Religion in Pakistan

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Religion in Pakistan (2017 Official Census)[1][2][3][4][5]

  Islam (96.47%)
  Hinduism (2.14%)
  Christianity (1.27%)
  Ahmadiyya (0.1%)
  Sikhism (0.01%)
  Other Religions (0.01%)
The Badshahi Mosque in Lahore, Pakistan, was built during the Mughal Empire.
Umarkot Shiv Mandir in Umarkot is famous for the three-day Shivarathri celebration, which is attended by around 250,000 people.[6]
Gurdwara Janam Asthan, Lahore, Pakistan

The official religion of Islamic republic of Pakistan is Islam enshrined by (Article 2) of the constitution, which is practised by approximately 96.47% of the country's population.[7][8] Freedom of religion is guaranteed by the Pakistani constitution, which established a fundamental right of Pakistani citizens, irrespective of their religion, to equal rights. A few aspects of Secularism has also have been adopted by Pakistani constitution from British colonial concept.[9][10][11][12][13] The remaining less than 4% practice Hinduism, Christianity, Ahmadiyya, Sikhism and other religions.[13][14] Before the arrival of Islam beginning in the 8th century, the region compromising Pakistan was home to a diverse plethora of faiths, mainly Hinduism and Buddhism.[15]

Muslims comprise a number of sects: the majority practise Sunni Islam (estimated at 85–90%), while a minority practise Shia Islam (estimated at 10–15%).[16][17][18] Nearly all Pakistani Sunni Muslims belong to the Hanafi Islamic law school.[13] The majority of Pakistani Shia Muslims belong to the Twelver Islamic law school, with significant minority groups who practise Ismailism, which is composed of Nizari (Aga Khanis), Mustaali, Dawoodi Bohra, Sulaymani, and others.

Religious minorities in Pakistan often face significant discrimination, subject to issues such as violence and misuse of the blasphemy law.[19][20]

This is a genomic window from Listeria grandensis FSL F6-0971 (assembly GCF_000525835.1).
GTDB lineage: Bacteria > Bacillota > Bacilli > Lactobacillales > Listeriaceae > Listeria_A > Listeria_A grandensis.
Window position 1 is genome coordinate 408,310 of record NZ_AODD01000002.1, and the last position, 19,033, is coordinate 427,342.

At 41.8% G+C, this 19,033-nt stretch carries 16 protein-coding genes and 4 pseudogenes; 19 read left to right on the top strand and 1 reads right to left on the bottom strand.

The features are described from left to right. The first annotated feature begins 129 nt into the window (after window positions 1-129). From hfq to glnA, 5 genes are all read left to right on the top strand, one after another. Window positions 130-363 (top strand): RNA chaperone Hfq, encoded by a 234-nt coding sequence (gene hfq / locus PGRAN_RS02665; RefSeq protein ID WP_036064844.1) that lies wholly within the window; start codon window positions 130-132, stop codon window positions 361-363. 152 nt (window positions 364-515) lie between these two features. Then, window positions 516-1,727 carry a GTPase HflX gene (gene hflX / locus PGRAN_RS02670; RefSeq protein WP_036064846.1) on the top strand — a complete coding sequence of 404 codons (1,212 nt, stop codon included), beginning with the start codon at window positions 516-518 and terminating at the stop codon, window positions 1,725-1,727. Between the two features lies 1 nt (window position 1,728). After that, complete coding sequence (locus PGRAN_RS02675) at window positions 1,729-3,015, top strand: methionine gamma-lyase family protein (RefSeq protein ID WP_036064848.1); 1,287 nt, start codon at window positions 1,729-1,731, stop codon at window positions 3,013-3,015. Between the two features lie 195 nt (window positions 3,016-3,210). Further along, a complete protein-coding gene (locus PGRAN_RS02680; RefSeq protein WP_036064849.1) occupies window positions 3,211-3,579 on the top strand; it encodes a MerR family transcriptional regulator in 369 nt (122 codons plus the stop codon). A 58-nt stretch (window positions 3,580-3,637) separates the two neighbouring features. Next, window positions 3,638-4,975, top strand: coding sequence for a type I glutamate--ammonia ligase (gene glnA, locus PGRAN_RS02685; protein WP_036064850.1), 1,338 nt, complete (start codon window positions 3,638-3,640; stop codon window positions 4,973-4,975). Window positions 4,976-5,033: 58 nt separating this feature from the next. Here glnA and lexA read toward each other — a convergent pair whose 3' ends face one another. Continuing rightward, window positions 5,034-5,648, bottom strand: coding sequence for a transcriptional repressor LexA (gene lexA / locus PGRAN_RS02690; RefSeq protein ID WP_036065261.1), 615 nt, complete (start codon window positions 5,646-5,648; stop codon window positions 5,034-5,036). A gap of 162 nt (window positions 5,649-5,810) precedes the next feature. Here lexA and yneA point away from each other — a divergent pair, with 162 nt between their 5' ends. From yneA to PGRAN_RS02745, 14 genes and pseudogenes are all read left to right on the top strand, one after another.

Constitutional provisions[edit]

The Constitution of Pakistan establishes Islam as the state religion,[21] and provides that all citizens have the right to profess, practice and propagate their religion subject to law, public order, and morality.[22] The Constitution also states that all laws are to conform with the injunctions of Islam as laid down in the Quran and Sunnah.[23]

The Constitution limits the political rights of Pakistan's non-Muslims. Only Muslims are allowed to become the President[24] or the Prime Minister.[25] Only Muslims are allowed to serve as judges in the Federal Shariat Court, which has the power to strike down any law deemed un-islamic, though its judgments can be overruled by the Supreme Court of Pakistan.[26] However, non-Muslims have served as judges in the High Courts and Supreme Court.[27] In 2019, Naveed Amir, a Christian member of National assembly moved a bill to amend the article 41 and 91 of the Constitution which would allow non-Muslims to become Prime Minister and President of Pakistan. However Pakistan’s parliament blocked the bill.[28]

The focus of Islamic principles creates a system of institutionalised discrimination that filters down into society. Moreover, the Constitution sets up the Council of Islamic Ideology, tasked with ensuring Islamic ideology is followed in governmental decisions, actions and policy making.[29]


Demographic landscape of Pakistan before partition[edit]

Religion in Pakistan (1947 before partition)[30][31]

  Islam (69%)
  Hinduism (24%)
  Sikhism (6%)
  Others (1%)